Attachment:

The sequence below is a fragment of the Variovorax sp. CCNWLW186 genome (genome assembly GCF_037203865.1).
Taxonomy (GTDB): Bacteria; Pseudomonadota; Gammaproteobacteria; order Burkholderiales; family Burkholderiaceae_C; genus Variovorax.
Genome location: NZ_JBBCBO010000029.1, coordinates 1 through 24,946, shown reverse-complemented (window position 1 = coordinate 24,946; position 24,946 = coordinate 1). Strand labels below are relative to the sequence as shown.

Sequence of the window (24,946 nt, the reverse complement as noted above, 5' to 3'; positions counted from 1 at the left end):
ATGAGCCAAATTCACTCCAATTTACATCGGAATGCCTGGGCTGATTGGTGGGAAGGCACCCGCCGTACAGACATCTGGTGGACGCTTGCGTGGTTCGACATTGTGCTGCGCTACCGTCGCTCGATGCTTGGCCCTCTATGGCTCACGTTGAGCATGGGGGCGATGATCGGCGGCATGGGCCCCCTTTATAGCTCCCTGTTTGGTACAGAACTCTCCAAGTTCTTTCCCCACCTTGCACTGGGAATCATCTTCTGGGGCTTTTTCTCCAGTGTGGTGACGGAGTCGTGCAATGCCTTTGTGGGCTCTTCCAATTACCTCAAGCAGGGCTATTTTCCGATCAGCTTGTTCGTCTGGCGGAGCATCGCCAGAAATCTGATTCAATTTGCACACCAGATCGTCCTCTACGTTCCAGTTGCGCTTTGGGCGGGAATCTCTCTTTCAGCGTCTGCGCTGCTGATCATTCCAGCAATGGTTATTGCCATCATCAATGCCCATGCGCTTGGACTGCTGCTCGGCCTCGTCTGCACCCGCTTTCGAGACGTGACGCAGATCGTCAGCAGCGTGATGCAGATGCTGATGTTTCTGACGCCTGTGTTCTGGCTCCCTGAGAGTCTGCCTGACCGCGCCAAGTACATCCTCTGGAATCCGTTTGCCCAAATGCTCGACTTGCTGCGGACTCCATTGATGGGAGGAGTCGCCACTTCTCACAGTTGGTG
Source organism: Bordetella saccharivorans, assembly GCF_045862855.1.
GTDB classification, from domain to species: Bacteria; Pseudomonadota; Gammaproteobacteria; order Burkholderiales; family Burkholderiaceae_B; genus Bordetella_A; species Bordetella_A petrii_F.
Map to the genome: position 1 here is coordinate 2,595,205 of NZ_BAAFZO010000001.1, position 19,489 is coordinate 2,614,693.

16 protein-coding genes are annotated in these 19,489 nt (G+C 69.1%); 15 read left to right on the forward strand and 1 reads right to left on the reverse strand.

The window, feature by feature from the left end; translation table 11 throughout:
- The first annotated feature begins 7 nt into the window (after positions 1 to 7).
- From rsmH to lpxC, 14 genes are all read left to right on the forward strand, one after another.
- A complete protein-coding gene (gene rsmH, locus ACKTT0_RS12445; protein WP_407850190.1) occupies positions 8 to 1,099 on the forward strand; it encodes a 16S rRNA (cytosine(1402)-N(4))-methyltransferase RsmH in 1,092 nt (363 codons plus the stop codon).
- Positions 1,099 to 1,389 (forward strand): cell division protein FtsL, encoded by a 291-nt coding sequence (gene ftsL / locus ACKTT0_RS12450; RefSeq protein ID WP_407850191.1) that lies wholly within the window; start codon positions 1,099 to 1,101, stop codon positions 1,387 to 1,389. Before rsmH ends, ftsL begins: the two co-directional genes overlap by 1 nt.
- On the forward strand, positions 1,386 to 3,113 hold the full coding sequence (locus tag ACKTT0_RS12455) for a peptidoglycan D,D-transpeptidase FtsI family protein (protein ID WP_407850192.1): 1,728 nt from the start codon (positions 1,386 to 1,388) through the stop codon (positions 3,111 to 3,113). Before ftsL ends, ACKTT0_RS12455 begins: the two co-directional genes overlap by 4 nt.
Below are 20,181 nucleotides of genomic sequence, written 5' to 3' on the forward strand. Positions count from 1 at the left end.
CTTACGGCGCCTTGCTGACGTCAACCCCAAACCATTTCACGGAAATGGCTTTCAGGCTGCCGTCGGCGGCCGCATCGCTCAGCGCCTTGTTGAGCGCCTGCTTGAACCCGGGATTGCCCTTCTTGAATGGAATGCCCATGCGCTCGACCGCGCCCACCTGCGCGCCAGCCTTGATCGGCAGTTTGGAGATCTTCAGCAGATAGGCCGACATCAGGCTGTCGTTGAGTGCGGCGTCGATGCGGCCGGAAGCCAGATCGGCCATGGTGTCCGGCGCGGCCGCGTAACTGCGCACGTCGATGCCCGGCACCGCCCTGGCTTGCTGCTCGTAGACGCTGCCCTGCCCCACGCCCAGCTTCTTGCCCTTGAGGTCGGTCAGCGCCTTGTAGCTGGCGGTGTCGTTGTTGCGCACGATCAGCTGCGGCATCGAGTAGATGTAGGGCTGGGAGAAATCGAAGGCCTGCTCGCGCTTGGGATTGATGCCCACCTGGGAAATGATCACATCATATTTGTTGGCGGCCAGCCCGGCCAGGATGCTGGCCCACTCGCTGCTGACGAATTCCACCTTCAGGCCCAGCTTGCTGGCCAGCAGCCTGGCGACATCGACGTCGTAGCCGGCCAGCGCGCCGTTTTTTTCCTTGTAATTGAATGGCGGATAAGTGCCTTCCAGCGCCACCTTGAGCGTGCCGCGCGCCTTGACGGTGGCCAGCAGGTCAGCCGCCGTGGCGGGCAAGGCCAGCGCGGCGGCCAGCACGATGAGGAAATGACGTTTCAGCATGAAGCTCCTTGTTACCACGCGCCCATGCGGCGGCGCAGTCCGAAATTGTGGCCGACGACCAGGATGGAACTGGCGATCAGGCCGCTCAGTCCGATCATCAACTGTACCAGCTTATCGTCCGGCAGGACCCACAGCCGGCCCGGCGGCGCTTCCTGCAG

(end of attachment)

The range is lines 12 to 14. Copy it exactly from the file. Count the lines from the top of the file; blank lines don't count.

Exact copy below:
- From rsmH to lpxC, 14 genes are all read left to right on the forward strand, one after another.
- A complete protein-coding gene (gene rsmH, locus ACKTT0_RS12445; protein WP_407850190.1) occupies positions 8 to 1,099 on the forward strand; it encodes a 16S rRNA (cytosine(1402)-N(4))-methyltransferase RsmH in 1,092 nt (363 codons plus the stop codon).
- Positions 1,099 to 1,389 (forward strand): cell division protein FtsL, encoded by a 291-nt coding sequence (gene ftsL / locus ACKTT0_RS12450; RefSeq protein ID WP_407850191.1) that lies wholly within the window; start codon positions 1,099 to 1,101, stop codon positions 1,387 to 1,389. Before rsmH ends, ftsL begins: the two co-directional genes overlap by 1 nt.